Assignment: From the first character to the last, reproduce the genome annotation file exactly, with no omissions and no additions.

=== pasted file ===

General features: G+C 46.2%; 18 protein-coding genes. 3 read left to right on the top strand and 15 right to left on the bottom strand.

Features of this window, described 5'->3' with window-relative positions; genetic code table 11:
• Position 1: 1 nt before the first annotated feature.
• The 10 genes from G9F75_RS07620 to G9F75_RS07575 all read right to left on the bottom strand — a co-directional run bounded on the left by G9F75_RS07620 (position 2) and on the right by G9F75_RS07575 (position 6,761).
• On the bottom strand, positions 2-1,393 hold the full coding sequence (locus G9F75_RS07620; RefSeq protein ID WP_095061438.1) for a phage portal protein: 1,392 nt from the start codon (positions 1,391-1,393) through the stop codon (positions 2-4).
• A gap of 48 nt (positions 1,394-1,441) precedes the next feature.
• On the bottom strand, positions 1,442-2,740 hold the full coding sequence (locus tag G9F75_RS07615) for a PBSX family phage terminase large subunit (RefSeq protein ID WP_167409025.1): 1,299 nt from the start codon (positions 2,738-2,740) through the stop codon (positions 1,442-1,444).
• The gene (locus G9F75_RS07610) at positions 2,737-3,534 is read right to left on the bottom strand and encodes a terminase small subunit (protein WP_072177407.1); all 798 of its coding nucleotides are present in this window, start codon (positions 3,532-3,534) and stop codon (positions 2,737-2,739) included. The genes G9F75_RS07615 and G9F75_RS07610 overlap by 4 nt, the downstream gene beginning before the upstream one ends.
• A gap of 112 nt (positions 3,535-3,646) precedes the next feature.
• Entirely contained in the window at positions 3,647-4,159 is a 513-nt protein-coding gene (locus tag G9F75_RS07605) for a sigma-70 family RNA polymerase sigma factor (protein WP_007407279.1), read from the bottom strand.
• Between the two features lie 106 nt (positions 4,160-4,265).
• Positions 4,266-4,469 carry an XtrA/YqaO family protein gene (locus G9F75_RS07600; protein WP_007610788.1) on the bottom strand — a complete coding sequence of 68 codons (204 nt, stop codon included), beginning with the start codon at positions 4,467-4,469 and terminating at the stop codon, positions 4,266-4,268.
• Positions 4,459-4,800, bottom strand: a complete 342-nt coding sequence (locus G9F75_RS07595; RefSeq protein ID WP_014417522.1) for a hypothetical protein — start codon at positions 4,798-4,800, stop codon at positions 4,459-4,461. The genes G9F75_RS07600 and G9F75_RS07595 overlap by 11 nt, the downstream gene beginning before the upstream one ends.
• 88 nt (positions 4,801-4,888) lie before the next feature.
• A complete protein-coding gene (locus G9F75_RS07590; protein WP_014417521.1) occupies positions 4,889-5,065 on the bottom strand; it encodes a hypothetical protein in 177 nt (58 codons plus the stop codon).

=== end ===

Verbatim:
General features: G+C 46.2%; 18 protein-coding genes. 3 read left to right on the top strand and 15 right to left on the bottom strand.

Features of this window, described 5'->3' with window-relative positions; genetic code table 11:
• Position 1: 1 nt before the first annotated feature.
• The 10 genes from G9F75_RS07620 to G9F75_RS07575 all read right to left on the bottom strand — a co-directional run bounded on the left by G9F75_RS07620 (position 2) and on the right by G9F75_RS07575 (position 6,761).
• On the bottom strand, positions 2-1,393 hold the full coding sequence (locus G9F75_RS07620; RefSeq protein ID WP_095061438.1) for a phage portal protein: 1,392 nt from the start codon (positions 1,391-1,393) through the stop codon (positions 2-4).
• A gap of 48 nt (positions 1,394-1,441) precedes the next feature.
• On the bottom strand, positions 1,442-2,740 hold the full coding sequence (locus tag G9F75_RS07615) for a PBSX family phage terminase large subunit (RefSeq protein ID WP_167409025.1): 1,299 nt from the start codon (positions 2,738-2,740) through the stop codon (positions 1,442-1,444).
• The gene (locus G9F75_RS07610) at positions 2,737-3,534 is read right to left on the bottom strand and encodes a terminase small subunit (protein WP_072177407.1); all 798 of its coding nucleotides are present in this window, start codon (positions 3,532-3,534) and stop codon (positions 2,737-2,739) included. The genes G9F75_RS07615 and G9F75_RS07610 overlap by 4 nt, the downstream gene beginning before the upstream one ends.
• A gap of 112 nt (positions 3,535-3,646) precedes the next feature.
• Entirely contained in the window at positions 3,647-4,159 is a 513-nt protein-coding gene (locus tag G9F75_RS07605) for a sigma-70 family RNA polymerase sigma factor (protein WP_007407279.1), read from the bottom strand.
• Between the two features lie 106 nt (positions 4,160-4,265).
• Positions 4,266-4,469 carry an XtrA/YqaO family protein gene (locus G9F75_RS07600; protein WP_007610788.1) on the bottom strand — a complete coding sequence of 68 codons (204 nt, stop codon included), beginning with the start codon at positions 4,467-4,469 and terminating at the stop codon, positions 4,266-4,268.
• Positions 4,459-4,800, bottom strand: a complete 342-nt coding sequence (locus G9F75_RS07595; RefSeq protein ID WP_014417522.1) for a hypothetical protein — start codon at positions 4,798-4,800, stop codon at positions 4,459-4,461. The genes G9F75_RS07600 and G9F75_RS07595 overlap by 11 nt, the downstream gene beginning before the upstream one ends.
• 88 nt (positions 4,801-4,888) lie before the next feature.
• A complete protein-coding gene (locus G9F75_RS07590; protein WP_014417521.1) occupies positions 4,889-5,065 on the bottom strand; it encodes a hypothetical protein in 177 nt (58 codons plus the stop codon).